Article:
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Maliki urges return of Iraq's Christians

In Italy, he invites the pope to visit and asks him to encourage those who fled the violence to go back.

July 26, 2008|Ned Parker and Tracy Wilkinson | Times Staff Writers

BAGHDAD — Prime Minister Nouri Maliki asked Pope Benedict XVI in a meeting Friday in Italy to encourage Iraqi Christians who have fled their country to return, citing the improved security situation. He also invited the pontiff to visit Iraq.

"I . . . appealed to his holiness to encourage Christians who left the country to go back and be part of the social structure of Iraq again," Maliki told reporters after his session with the pope at the pontiff's summer residence in Castel Gandolfo.

More than five years after the U.S.-led invasion of Iraq, the country remains deeply divided along ethnic and religious lines and is struggling to put an end to the violence that has characterized the post-Saddam Hussein era.

"His visit would represent support for the efforts of love and peace in Iraq," said Maliki, who has been visiting Germany and Italy this week.

The pope condemned the violence suffered by the Iraqi people and lamented the plight of Iraqi refugees, saying he hoped they could one day return to their homeland. He stressed the importance of inter-religious dialogue and made a special appeal in behalf of Iraq's minority Christians, frequent targets of attacks and kidnappings, saying they were in grave need of better security.

The pope "renewed his condemnation of the violence that hits diverse parts of the country almost every day, without sparing the Christian community, which strongly feels a need for greater security," a statement from the Vatican said.

He also "expressed the hope that Iraq can decisively find the way to peace and development through dialogue and the collaboration of all ethnic and religious groups, including minorities."

Maliki bristled at the notion that Christians were targeted any more than Muslims in Iraq's sectarian violence. Maliki said the pope understands that "bad people exist in all religions, whether Christian or Muslim."

"This sound, realistic, objective understanding by his holiness is the best answer to those who claim that Christians are persecuted in Iraq by Muslims," the prime minister told reporters.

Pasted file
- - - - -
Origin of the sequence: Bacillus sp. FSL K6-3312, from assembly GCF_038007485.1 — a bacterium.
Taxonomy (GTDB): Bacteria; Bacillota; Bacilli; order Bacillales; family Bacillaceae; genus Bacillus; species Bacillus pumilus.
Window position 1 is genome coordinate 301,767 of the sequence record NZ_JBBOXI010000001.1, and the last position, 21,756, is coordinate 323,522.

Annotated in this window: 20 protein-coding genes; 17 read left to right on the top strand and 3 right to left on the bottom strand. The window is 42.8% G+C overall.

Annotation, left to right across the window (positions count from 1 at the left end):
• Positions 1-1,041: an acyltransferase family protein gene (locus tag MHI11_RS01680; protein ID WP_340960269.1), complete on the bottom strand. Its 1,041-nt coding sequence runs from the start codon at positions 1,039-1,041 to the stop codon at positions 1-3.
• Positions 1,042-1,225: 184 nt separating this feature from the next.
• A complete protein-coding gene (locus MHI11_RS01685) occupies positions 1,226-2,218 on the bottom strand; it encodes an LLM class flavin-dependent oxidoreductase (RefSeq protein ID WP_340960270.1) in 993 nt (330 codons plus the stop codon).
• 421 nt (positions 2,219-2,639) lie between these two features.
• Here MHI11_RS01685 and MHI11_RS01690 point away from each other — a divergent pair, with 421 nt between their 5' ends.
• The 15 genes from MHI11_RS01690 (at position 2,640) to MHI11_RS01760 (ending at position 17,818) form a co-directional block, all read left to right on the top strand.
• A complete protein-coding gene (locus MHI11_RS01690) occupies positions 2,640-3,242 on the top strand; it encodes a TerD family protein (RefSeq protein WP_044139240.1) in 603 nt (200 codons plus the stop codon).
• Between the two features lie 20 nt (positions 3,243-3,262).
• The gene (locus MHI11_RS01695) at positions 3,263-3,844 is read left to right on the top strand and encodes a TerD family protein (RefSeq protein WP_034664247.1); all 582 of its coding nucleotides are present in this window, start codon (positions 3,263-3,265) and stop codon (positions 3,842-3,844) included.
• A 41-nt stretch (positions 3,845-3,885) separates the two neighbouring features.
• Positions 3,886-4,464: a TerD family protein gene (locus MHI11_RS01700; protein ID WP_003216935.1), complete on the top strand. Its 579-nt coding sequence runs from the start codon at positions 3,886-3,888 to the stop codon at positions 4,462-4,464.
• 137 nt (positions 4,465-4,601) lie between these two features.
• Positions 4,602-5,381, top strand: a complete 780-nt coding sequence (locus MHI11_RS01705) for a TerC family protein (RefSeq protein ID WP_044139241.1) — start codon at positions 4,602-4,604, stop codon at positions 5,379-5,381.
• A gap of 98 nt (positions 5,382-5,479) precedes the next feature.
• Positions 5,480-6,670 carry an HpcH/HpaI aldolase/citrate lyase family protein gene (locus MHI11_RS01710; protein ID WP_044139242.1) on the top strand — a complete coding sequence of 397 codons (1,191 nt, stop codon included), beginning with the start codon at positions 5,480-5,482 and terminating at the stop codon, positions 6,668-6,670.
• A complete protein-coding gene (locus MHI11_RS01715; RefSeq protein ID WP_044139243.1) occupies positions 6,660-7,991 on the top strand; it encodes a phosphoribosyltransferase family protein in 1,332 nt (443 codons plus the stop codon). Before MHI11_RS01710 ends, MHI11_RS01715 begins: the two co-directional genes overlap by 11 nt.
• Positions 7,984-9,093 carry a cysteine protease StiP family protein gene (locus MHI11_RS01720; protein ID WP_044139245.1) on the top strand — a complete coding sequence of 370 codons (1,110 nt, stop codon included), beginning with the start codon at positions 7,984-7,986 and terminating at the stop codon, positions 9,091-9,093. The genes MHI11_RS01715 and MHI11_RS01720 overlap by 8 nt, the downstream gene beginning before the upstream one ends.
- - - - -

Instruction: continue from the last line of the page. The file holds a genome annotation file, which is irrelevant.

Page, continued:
Iraq's Christian minority has been targeted by Sunni Arab militants, who have viewed its members as American allies and heretics. In 2007, Christian residents were expelled from the Baghdad suburb of Dora by Al Qaeda in Iraq sympathizers. In late February, the Chaldean Catholic archbishop of the northern city of Mosul was kidnapped; he was found dead two weeks later.

Christian parliament member Younadam Kanna said the situation for Christians in Baghdad had improved in recent months, but the circumstances were still horrible for his faith in Mosul.

"In Mosul, the situation is the same as it used to be and it's getting worse," Kanna said. Before 2003, Iraq's Chaldean Christians were estimated to number about 800,000, but many have fled the country.

Elsewhere, Iraq's minister of youth and sports, Jassim Mohammed Jaffar, said the country was in negotiations with the International Olympic Committee to end a ban on Iraq's athletes participating in the Beijing Games, which open in two weeks. Iraq received a letter Thursday from the IOC saying its athletes were banned because the Iraqi government had dismissed the country's Olympic committee.

"We are optimistic," Jaffar said. "There is a broad movement to solve the problem."

The U.S. military said Friday that its soldiers accidentally killed the 14-year-old son of a local newspaper editor in the northern city of Kirkuk. The boy, Arkan Ali Taha, was trapped in the middle of a gun battle Wednesday when soldiers were fired on from a taxi, the military said.

In the Shiite Muslim shrine city of Karbala, southwest of Baghdad, a bomb left on a minibus exploded and wounded nine Iraqis, a Health Ministry official said.


Parker reported from Baghdad and Wilkinson from Rome. Times staff writer Saif Hameed in Baghdad and special correspondent Saad Fakhrildeen in Najaf contributed to this report.

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